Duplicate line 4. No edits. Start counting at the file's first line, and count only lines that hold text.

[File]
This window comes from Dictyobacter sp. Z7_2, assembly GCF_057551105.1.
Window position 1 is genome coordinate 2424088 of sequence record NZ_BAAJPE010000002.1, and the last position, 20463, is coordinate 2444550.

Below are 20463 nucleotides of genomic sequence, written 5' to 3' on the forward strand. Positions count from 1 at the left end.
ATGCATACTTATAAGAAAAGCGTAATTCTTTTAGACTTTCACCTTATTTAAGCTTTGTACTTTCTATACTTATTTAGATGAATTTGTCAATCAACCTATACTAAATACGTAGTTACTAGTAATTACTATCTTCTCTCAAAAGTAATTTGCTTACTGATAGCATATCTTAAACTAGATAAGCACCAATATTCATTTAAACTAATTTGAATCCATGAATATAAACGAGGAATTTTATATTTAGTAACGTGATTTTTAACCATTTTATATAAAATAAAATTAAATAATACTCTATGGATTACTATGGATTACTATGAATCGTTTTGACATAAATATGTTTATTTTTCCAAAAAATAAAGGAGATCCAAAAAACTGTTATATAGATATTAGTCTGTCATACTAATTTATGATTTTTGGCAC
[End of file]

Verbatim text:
ATGCATACTTATAAGAAAAGCGTAATTCTTTTAGACTTTCACCTTATTTAAGCTTTGTACTTTCTATACTTATTTAGATGAATTTGTCAATCAACCTATACTAAATACGTAGTTACTAGTAATTACTATCTTCTCTCAAAAGTAATTTGCTTACTGATAGCATATCTTAAACTAGATAAGCACCAATATTCATTTAAACTAATTTGAATCCATGAATATAAACGAGGAATTTTATATTTAGTAACGTGATTTTTAACCATTTTATATAAAATAAAATTAAATAATACTCTATGGATTACTATGGATTACTATGAATCGTTTTGACATAAATATGTTTATTTTTCCAAAAAATAAAGGAGATCCAAAAAACTGTTATATAGATATTAGTCTGTCATACTAATTTATGATTTTTGGCAC